FIRST AIRED: March 8, 2017

Nice work! Enjoy the show!

×

You’re busy. We get it.

Stay on top of the news with our Editor’s Picks newsletter.

US Edition
Intl. Edition
Unsubscribe at any time. One click, it’s gone.

Thanks for signing up!

×

Transcript

00:00:00
>> The US intelligence agencies were aware late last year of a security breach that lead to a massive WikiLeaks dump of CIA hacking tools. And now authorities on both sides of the Atlantic are scrambling to get to the bottom of it. Investigative reporter Mark Hosenball is on the story.
00:00:18
WikiLeaks has had this material for a matter of months, maybe two or three or four months. And the intelligence community has known about it maybe since December. But they didn't tell any of the companies whose equipment and product may have been compromised by this material at all.>> CNN reporting the CIA and FBI are joining forces to probe how Wikileaks got their hands on the super secret and potentially explosive trove of documents.
00:00:45
Wikileaks claiming they came from a US employee or contractor, suggesting a replay of the Edward Snowden leaks that brought down a massive NSA surveillance program. I don't think anybody really knows who did this yet. I mean, certainly the sense I get from people familiar with the government investigation is they don't really know.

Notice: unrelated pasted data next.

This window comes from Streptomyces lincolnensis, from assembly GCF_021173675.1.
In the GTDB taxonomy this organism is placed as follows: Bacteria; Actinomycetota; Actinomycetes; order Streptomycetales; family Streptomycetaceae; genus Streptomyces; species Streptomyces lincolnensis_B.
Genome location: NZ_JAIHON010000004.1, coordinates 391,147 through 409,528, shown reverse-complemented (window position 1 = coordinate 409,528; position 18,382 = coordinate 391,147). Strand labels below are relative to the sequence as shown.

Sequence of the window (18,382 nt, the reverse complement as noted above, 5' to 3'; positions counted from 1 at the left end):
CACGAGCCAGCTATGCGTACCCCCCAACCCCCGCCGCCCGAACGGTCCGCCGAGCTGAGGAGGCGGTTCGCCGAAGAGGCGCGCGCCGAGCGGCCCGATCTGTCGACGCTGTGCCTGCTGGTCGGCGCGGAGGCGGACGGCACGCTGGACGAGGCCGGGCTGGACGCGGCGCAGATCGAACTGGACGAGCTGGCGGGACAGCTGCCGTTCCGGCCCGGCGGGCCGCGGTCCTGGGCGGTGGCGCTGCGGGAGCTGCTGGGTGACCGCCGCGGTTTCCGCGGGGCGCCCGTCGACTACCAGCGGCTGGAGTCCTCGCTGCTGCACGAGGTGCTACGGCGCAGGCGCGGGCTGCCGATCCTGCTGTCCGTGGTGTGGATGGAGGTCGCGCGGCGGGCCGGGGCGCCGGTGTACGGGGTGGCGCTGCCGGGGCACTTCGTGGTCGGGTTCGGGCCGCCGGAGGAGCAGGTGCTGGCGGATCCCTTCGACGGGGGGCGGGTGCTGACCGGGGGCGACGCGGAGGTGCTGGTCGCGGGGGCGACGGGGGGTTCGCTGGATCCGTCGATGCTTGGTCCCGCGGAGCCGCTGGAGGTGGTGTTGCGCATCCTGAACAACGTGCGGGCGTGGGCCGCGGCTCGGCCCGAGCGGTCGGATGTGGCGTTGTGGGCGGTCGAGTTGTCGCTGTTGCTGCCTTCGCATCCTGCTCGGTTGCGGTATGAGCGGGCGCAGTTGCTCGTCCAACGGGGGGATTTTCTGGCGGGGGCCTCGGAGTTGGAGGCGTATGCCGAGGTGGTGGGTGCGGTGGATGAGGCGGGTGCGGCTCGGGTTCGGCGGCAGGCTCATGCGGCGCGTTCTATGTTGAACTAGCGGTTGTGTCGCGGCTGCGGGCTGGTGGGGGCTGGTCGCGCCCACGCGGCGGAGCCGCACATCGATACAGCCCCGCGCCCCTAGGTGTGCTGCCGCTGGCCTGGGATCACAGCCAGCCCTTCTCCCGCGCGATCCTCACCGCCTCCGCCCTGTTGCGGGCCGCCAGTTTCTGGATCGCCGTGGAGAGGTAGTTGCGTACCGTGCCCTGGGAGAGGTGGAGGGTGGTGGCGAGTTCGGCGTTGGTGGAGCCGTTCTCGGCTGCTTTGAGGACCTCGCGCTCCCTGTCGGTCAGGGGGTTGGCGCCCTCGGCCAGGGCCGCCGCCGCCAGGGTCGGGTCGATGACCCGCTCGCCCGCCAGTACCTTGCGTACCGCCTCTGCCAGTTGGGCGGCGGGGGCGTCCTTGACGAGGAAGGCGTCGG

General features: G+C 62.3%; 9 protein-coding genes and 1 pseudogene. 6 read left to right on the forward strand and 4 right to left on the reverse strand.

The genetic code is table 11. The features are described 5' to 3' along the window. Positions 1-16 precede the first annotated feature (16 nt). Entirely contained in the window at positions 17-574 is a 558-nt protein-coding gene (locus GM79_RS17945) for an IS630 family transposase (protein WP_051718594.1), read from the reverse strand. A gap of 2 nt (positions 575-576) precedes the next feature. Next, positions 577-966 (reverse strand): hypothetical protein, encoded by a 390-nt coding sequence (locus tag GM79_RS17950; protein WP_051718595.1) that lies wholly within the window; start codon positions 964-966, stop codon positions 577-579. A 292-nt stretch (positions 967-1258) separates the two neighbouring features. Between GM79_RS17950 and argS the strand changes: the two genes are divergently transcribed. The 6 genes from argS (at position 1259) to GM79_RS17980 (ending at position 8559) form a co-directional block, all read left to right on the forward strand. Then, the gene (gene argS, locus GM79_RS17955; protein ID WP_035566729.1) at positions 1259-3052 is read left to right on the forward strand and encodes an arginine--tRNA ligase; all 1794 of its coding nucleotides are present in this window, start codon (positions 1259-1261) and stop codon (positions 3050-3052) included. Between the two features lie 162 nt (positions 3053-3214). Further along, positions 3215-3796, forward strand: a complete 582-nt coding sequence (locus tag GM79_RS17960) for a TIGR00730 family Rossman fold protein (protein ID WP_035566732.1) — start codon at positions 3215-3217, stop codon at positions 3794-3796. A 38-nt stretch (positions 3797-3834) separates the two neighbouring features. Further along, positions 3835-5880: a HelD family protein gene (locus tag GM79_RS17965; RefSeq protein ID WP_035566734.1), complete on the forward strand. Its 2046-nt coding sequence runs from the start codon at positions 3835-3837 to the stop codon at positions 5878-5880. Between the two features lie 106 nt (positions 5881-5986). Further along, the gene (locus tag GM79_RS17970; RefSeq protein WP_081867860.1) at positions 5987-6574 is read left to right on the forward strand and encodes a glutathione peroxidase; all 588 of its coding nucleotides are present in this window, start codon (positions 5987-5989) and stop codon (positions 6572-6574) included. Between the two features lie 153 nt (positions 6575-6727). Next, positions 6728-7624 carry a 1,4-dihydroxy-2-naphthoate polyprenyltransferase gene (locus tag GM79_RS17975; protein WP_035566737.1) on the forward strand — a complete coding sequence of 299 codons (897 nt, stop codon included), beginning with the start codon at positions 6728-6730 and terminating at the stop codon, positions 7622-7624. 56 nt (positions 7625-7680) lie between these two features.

00:01:04
My understanding also is that both the House and Senate intelligence committees have already begun to ask questions. So there are gonna be a bunch of investigations here, how much ever becomes public is unclear.>> The thousands of pages released painted a picture of CIA hackers breaking into Apple and Android, iPhones, and even smart TVs, exploiting security flaws to do eavesdropping and surveillance.
00:01:27
The CIA refusing to officially acknowledge the tools. But in a statement Wednesday, they said such programs were needed to keep Americans safe, and that the law bars their use to spy on Americans. Germany's federal prosecutor saying Wednesday he will examine the Wikileak's trove, dubbed Vault 7. And one of it's most eye catching allegations, that the U.S. Consulate in Frankfurt, functioned as a secret CIA hacking base.
00:01:53
In 2013, the Snowdon documents revealed the NSA hacked German Chancellor Angela Merkel's personal phone, a deeply embarrassing slight to one of the most important American allies.